Established in 1880, Nara Park has a rich history and offers many amazing sights and activities. The park has lovely hiking trails, ponds, and shrines to discover. It is also home to the renowned Todai-Ji Temple, where you can make an offering to Daibutsusan, the world’s largest bronze Buddha statue.
During fall, the park’s main attraction is the population of over a thousand wild sika deer that roam freely around the park. According to folklore these deer are messengers of the gods and are considered a national treasure in Japan.
The deer are timid, social, used to humans, and willing to pose for pictures. Animal lovers can hand-feed the deer special discs of food called shikaenbei that are sold at the park.
Nachi Falls, Nachikatsuura
Nachikatsuura is a small fishing village nestled in the countryside mountains, renowned for its beautiful seaside and tuna-fishing trade. This quiet town is the doorway to the picturesque Nachi Falls. The area offers a combination of breathtaking natural landscapes and ancient culture.
During autumn, Japan’s tallest free-fall waterfall is framed with golden leaves, providing the perfect backdrop for the revered Nachi Grand Shrine. You can stroll along cobblestone pathways around the temple with a guide to learn more about the culture, history, and natural significance of the area.
Eikan-dō Temple, Kyoto
The Kyoto region is celebrated for its rich history and heritage, with many temples and shrines to explore. Eikan-dō Temple is a fantastic combination of culture and nature, making it one of the most popular destinations for viewing the fall foliage. Nighttime light-up ceremonies are held annually, with over seven hundred lights illuminating the mountainside.
The temple is also renowned for its interesting, age-old architecture. Vertical wooden corridors take you on a fascinating journey through ancient Buddhist culture. The passageways lead up to a scenic outlook point, where you can enjoy the breathtaking view of autumn leaves covering the mountainside.
Kabira Bay, Ishigaki Island
When it comes to gorgeous beaches and unusual marine life, Kabira Bay is a great tropical destination. Early autumn is a popular time to explore the natural beauty of this protected cove. Summer months are hot and humid, whereas September brings sunny days, moderate water temperatures and fewer tourists.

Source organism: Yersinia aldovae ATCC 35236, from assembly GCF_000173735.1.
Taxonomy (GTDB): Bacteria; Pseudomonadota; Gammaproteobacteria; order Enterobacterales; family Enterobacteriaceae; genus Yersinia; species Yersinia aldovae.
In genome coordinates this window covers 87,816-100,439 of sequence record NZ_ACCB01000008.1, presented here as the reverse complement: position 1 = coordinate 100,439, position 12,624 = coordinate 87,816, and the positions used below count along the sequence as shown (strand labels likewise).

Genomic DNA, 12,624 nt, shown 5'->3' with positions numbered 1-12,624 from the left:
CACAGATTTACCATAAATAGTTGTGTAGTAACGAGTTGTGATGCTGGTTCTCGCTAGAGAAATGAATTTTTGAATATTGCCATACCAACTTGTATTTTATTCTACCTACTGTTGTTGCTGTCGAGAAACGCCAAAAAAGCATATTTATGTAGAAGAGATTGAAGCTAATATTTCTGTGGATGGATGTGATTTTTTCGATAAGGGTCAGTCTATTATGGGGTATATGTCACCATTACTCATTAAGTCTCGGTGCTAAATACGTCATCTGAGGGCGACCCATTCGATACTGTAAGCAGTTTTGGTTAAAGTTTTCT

The clear turquoise water is home to coral reefs, tropical fish, and lush vegetation. A trip on one of the many glass-bottomed cruise ships is a great way to explore the spectacular marine life of the bay. The town also offers a variety of shops and restaurants that are known for their fresh seafood.
Oze National Park, Kantō
Oze National Park is one of the most celebrated destinations for experiencing autumn in all its splendor. The most popular area in the park is Ozegahara Marshland, Japan’s largest highland marsh. Located more than four and a half thousand feet above sea level, the marshland has lush vegetation and hundreds of small ponds to lounge in.
Nature lovers and hikers will love the variety of walking trails surrounded by crimson and golden leaves. Guided hikes and mountain-climbing activities are also offered for adventurous visitors.
1. What to Wear in Japan in Autumn?
The best way to pack for the fall season in Japan is to bring clothes for the sunny days, and warmer clothes you can layer on as needed. Remember that rainfall is common during autumn, so pack an umbrella and raincoat.
2. What does Autumn Symbolise in Japanese Culture?
The fall season in Japan symbolises renewal, new ventures, and artistic inspiration. Autumn is known as the “season of art”, as the golden foliage and spectacular scenery have inspired Japanese poets and artists for centuries.
3. Is the Autumn Season in Japan Expensive?
Travelling to Japan in autumn is slightly more expensive than in other seasons due to the allure of the spectacular fall scenery. Keep in mind that the majority of the country runs on cash and not all foreign credit cards are accepted and you may struggle to find an ATM.
4. How do I Stay Connected in Japan?
The majority of Japan’s larger cities have Wi-Fi readily available. If you are planning to travel off the beaten path, you might struggle to find a steady connection. If you need to stay connected for the duration of your trip, SIM cards, cell phones, and portable Wi-fi routers can be rented at airports at reasonable prices.
5. What is the Best Way to Travel Between Cities in Japan?
Using the modern Japan Railway is the easiest and fastest way to travel between destinations. Purchasing a Japan Rail Pass is a smart move since it enables quick and simple travel and is less expensive than paying for each train trip individually. Before travelling, make sure to read up on proper railway etiquette in Japan.